The Way of the Shaman [NOOK Book]

Overview

This classic on shamanism pioneered the modern shamanic renaissance. It is the foremost resource and reference on shamanism. Now, with a new introduction and a guide to current resources, anthropologist Michael Harner provides the definitive handbook on practical shamanism – what it is, where it came from, how you can participate.

"Wonderful, fascinating… Harner really knows what he's talking about."
CARLOS CASTANEDA

"An intimate and practical guide to the art of shamanic ...

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The Way of the Shaman

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Overview

This classic on shamanism pioneered the modern shamanic renaissance. It is the foremost resource and reference on shamanism. Now, with a new introduction and a guide to current resources, anthropologist Michael Harner provides the definitive handbook on practical shamanism – what it is, where it came from, how you can participate.

"Wonderful, fascinating… Harner really knows what he's talking about."
CARLOS CASTANEDA

"An intimate and practical guide to the art of shamanic healing and the technology of the sacred. Michael Harner is not just an anthropologist who has studied shamanism; he is an authentic white shaman."
STANILAV GROF, author of 'The Adventure Of Self Discovery'

"Harner has impeccable credentials, both as an academic and as a practising shaman. Without doubt (since the recent death of Mircea Eliade) the world's leading authority on shamanism."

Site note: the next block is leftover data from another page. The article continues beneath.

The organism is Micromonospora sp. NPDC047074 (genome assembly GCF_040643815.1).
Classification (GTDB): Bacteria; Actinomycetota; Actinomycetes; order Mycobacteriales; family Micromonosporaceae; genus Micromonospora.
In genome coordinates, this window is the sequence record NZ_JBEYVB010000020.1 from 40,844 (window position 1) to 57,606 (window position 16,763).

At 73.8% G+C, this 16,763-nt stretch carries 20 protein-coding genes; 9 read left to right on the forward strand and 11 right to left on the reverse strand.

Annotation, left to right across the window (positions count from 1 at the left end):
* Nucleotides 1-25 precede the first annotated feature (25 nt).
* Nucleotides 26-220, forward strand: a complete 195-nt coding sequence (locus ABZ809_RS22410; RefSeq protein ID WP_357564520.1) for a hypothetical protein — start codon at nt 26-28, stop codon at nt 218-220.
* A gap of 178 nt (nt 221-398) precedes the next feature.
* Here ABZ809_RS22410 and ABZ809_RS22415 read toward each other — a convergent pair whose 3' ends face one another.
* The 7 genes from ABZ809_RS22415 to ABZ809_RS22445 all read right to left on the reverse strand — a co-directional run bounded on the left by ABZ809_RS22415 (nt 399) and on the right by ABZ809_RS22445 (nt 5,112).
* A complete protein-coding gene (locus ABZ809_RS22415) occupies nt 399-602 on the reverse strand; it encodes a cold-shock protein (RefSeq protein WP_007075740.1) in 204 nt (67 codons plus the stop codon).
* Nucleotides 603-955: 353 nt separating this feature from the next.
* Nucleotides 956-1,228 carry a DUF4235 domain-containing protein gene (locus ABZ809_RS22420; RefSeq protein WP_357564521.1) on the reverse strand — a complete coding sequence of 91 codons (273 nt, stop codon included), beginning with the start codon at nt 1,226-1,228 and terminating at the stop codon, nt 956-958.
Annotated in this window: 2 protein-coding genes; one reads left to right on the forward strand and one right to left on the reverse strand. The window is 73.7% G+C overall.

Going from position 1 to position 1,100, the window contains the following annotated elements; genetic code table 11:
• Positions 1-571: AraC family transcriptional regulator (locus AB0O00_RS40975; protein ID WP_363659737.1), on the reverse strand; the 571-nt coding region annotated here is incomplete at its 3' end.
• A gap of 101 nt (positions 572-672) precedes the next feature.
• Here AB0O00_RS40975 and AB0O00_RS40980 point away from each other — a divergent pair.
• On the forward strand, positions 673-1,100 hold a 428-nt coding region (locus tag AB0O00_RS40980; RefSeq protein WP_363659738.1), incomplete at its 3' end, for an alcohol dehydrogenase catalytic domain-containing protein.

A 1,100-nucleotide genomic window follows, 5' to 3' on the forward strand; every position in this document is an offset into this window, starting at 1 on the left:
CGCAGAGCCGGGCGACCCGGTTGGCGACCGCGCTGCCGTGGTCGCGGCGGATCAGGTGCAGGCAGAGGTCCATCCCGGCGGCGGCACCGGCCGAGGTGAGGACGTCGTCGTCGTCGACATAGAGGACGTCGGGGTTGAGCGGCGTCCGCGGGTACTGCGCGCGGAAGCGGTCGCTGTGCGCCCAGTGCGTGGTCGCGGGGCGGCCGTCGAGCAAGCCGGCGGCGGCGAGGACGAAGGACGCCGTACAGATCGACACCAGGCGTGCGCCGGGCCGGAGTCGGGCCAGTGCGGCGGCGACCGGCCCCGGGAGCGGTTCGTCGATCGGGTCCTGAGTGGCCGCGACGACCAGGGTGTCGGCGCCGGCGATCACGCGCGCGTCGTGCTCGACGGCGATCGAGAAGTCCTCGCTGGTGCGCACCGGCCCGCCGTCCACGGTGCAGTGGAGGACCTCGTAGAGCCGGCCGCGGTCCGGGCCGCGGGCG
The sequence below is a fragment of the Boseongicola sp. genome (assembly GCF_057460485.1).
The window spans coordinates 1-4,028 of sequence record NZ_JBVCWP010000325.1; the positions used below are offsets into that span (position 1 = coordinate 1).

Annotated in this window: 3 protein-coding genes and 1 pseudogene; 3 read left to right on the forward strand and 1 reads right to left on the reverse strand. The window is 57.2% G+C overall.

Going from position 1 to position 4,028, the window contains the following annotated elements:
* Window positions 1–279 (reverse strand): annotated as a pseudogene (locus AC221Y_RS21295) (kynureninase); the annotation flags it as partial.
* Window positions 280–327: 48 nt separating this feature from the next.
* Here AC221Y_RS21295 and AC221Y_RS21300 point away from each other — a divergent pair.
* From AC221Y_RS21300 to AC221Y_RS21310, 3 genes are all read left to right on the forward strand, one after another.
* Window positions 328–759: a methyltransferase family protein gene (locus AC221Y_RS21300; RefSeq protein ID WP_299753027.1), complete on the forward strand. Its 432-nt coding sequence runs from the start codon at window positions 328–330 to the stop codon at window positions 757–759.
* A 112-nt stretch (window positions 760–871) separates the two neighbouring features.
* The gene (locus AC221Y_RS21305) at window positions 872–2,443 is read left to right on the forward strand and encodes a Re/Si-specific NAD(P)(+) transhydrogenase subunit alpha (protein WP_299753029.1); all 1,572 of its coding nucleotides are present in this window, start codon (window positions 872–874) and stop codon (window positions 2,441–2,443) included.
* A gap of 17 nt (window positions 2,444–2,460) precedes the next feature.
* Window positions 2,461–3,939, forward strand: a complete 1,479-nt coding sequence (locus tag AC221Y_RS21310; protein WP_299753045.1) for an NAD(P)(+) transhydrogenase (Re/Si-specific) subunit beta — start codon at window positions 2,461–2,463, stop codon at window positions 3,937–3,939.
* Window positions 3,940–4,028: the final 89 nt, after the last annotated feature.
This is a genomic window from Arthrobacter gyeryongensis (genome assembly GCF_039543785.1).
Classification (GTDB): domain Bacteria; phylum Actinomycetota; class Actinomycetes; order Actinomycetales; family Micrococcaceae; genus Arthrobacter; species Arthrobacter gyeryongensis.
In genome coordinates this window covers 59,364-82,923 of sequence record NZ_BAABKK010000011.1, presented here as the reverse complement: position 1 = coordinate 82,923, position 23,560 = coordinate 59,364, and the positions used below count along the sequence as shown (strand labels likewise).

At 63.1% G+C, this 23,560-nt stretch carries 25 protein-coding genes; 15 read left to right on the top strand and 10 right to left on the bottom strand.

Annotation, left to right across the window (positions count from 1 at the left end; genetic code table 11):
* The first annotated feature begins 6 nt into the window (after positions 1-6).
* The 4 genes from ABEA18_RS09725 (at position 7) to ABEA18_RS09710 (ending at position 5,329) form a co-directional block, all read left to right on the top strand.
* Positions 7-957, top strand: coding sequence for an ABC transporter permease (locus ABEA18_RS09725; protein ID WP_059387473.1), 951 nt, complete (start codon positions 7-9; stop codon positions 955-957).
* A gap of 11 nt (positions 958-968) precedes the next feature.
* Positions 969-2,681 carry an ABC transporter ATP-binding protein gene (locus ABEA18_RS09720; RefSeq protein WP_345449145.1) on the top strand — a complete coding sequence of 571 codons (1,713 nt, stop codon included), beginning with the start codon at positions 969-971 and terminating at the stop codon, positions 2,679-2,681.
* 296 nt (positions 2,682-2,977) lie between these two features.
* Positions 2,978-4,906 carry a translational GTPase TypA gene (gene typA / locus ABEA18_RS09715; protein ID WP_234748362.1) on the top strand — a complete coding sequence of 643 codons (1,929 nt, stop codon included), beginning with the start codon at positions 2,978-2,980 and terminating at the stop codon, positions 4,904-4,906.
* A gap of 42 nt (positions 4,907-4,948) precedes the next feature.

NEVILL DRURY, author of 'The Elements of Shamanism'

Michael Harner, Ph.D., has practised shamanism and shamanic healing for more than a quarter of a century. He is the founder and director of the Foundation for Shamanic Studies in Norwalk, Connecticut.

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Editorial Reviews

Carlos Castaneda
Wonderful, fascinating...Harner really knows what he’s talking about.”
Stanislav Grof
“An intimate and practical guide to the art of shamanic healing and the technology of the sacred. Michael Harner is not just an anthropologist who has studied shamanism; he is an authentic white shaman.”
Nevill Drury
“Harner has impeccable credentials, both as an academic and as a practicing shaman. Without doubt (since the death of Mircea Eliade) the world’s leading authority on shamanism.”
Roger Walsh and Charles S. Grob
What Yogananda did for Hinduism and D.T. Suzuki did for Zen, Michael harner has done for shamanism.
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Product Details

  • ISBN-13: 9780062038128
  • Publisher: HarperCollins Publishers
  • Publication date: 7/26/2011
  • Sold by: HARPERCOLLINS
  • Format: eBook
  • Pages: 256
  • Sales rank: 96,908
  • File size: 4 MB

Meet the Author

Michael Harner, Ph.D., has taught anthropology at various institutions, including the University of California at Berkeley, Columbia University, Yale University, and the New School in New York, and has practiced shamanism and shamanic healing since 1961 when he was initiated into Upper Amazonian shamanism. He is the founder of the Foundation for Shamanic Studies in Mill Valley, California.